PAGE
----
Table C: US Imports of Animals or Products from Germany, 1999-2000 (includes some animal products whose origin is unspecified)

(NESOI = not elsewhere specified or included)

Product

QUANTITY

Jan - Sep 2000

1999

1. MISC. ANIMAL PRODUCTS

Soups, Broths, and Other Preparations

821,881 kg

2,138,530 kg

Sausages and Similar Products of Meat, Meat Offal or Blood, NESOI, Food Preparations Based on These Products, Canned

0

41,618 kg

Guts, Bladders and Stomachs of Animals Other than Fish not Prepared for Use as Casings

1,940 kg

7,480 kg

Guts,Bladders and Stomachs of Animals Except Hogs and Fish for Use as Casings

82, 475 kg

47, 463 kg

2. ANIMAL FEED PREPARATIONS

Dairy Cows , Prep

0

2 tons

Dog and Cat Food, Retail

277,123 kg

181,971 kg

Other Livestock Feed Prep

0

2 tons

Mixed Feeds or Mixed Feed Ingredients used in Animal Feedings, NESOI

5,640 tons

437 tons

Preparations of a Kind Used in Animal Feeding, NESOI

72,777 kg

133,134 kg

3. PHARMACEUTICAL PRODUCTS

Organ Extracts of Glands or Other Organs or of their Secretions

892 kg

8,680 kg

Organ Extracts Other Glands and Other Organs, Dried, Whether or not Powdered

801 kg

3,600 kg

Fetal Bovine Serum

94 kg

60 kg

Other Blood Fractions, NESOI

52,169 kg

42,804 kg

Cantharides; Glands, Except Pancreas, Organs and Other Animal Products Used in the Preparation of Pharmaceutical Products, Fresh, Chilled, Frozen, Preserved

23,619 kg

2,775 kg

Bile and Other Animal Secretions

0

300 kg

Peptones, Other Proteins &Derivates, Hide Powder

244,554 kg

242,799 kg

Enzymes, Prepared Enzymes NESOI

699,853 kg

1,667,370 kg

Albumines, Albuminates and Other Albumin Derivates, NESOI

373,892 kg

258, 440 kg

Inedible Gelatin, and Animal Glue

0

23,255 kg

Gelatin and Gelatin Derivates, Other Glues of Animal Origin,

Except Caesin Glues

172, 287 kg

247,364 kg

Medicaments Containing Adrenal Cortical Hormones but Not Containing Antibiotic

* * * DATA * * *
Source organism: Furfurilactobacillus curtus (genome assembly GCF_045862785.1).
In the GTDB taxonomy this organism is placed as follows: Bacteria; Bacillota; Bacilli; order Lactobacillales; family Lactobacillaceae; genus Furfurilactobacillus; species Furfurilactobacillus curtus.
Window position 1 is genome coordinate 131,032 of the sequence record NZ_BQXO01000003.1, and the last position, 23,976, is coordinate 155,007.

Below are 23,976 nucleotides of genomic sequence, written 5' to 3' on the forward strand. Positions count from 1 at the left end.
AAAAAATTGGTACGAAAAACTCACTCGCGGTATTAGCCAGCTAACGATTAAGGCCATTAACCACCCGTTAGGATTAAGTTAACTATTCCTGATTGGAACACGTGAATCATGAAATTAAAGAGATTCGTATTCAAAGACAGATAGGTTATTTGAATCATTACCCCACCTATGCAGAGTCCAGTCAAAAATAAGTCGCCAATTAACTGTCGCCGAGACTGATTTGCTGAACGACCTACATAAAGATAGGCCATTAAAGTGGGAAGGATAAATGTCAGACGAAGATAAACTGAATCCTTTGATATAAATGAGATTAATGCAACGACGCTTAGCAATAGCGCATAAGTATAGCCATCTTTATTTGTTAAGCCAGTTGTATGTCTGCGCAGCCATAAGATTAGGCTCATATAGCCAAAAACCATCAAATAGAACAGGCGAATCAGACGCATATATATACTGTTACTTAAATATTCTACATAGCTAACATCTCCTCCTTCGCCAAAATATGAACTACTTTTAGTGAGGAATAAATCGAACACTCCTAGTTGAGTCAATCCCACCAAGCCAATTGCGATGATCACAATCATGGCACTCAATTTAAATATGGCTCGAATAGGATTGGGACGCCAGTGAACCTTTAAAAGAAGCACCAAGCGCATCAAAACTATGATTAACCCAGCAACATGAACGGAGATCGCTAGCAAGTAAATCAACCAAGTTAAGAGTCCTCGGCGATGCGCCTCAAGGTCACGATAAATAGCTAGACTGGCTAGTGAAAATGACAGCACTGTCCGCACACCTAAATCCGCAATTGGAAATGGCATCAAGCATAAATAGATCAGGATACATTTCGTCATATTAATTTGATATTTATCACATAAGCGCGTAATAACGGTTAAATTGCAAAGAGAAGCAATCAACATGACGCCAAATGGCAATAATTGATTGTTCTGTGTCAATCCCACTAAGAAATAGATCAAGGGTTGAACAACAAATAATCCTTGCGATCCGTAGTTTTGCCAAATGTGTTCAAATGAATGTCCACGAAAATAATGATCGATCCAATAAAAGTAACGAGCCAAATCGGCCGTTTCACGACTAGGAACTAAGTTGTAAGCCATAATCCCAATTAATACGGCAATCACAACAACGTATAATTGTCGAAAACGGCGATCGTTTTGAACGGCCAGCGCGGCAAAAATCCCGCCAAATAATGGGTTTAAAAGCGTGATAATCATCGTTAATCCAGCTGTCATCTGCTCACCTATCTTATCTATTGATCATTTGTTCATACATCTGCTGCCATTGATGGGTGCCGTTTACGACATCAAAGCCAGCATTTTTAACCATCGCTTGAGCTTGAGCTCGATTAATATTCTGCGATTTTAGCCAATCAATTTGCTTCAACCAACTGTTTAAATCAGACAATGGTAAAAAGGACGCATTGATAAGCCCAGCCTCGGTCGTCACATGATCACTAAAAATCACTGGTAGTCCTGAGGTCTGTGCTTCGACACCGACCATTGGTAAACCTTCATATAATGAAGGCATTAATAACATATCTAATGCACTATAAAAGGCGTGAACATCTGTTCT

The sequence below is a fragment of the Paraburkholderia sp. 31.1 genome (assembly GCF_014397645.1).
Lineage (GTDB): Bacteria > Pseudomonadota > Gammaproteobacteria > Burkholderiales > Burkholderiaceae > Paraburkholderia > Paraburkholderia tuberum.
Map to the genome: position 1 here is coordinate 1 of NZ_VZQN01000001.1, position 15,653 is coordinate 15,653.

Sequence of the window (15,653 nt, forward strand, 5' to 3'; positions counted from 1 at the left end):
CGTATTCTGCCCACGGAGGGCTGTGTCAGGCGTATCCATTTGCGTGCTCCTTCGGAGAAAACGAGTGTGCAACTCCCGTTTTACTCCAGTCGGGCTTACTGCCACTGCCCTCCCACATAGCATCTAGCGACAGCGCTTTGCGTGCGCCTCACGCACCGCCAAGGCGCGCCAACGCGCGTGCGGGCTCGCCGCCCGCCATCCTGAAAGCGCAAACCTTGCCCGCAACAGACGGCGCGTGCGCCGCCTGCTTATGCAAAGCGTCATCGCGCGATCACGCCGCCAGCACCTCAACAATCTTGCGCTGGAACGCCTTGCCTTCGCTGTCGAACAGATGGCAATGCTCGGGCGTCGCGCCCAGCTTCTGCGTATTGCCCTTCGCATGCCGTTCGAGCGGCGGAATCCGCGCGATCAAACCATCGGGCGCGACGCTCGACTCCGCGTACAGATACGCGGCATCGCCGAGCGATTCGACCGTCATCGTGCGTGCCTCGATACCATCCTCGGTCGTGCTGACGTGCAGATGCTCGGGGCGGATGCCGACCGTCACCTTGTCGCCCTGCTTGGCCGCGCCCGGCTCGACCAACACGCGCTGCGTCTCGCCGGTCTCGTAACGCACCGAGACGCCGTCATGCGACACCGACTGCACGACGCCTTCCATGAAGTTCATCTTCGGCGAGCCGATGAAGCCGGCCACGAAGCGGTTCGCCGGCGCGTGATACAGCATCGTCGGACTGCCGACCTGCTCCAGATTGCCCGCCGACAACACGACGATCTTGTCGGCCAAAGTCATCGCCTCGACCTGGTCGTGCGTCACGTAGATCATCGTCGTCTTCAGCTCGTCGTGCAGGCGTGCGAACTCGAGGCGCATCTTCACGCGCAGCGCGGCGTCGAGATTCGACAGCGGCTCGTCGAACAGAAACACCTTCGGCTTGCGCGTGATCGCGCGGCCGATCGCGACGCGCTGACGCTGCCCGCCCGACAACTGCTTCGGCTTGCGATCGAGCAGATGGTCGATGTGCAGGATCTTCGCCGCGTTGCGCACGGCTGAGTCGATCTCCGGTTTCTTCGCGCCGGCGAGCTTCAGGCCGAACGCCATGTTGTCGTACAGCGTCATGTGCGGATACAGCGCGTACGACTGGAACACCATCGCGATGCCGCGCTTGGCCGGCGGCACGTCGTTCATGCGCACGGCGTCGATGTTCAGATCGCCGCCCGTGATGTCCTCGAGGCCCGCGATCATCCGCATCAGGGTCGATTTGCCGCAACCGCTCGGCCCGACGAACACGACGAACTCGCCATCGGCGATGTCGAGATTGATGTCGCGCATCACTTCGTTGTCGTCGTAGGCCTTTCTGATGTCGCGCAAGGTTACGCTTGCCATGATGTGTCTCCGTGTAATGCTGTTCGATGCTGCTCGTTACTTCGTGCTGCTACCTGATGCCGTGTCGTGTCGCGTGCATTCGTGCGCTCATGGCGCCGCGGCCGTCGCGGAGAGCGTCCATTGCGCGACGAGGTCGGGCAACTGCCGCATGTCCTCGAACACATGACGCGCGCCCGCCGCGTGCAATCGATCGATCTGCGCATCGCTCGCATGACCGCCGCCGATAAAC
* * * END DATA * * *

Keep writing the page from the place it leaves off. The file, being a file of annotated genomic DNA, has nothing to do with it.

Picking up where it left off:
20,788 kg

52,341 kg

Medicaments Containing Antigens or Hyaluronic Acid

71 kg

4,109 kg

Sterile Surgical Catgut

65 kg

3,644 kg

Source: World Trade Atlas, US Dept. of Commerce

What is the level of passenger traffic arriving in the United States from the affected country?

A total of 3.3 million passengers arrived in the US on direct flights from Germany in 1998, although many of these passengers would not have originated in Germany . As part of APHIS-PPQ’s Agriculture Quarantine Inspection Monitoring, 8,247 air passengers from Germany were inspected for items of agricultural interest. Of these, 198, or 2.3%, were found to be carrying a total of 304 kg of items that could potentially present a risk for BSE. Thirty (30) of the passengers with items reported plans to visit or work on a farm or ranch while in the US. Reported destination states of these 30 passengers were CA, CO, DE, FL, LA, MT, OH, VA, and WY.

Source: US Department of Transportation, and APHIS-PPQ Agricultural Quarantine Inspection data base

CEI’s plans for follow-up:

Aside from any follow-up to verify the accuracy of import data, CEI has no further plans regarding this case. However, if you would like additional information, please contact Chris Kopral at (970) 490-7819 or Milo Muller at (970) 490-7844.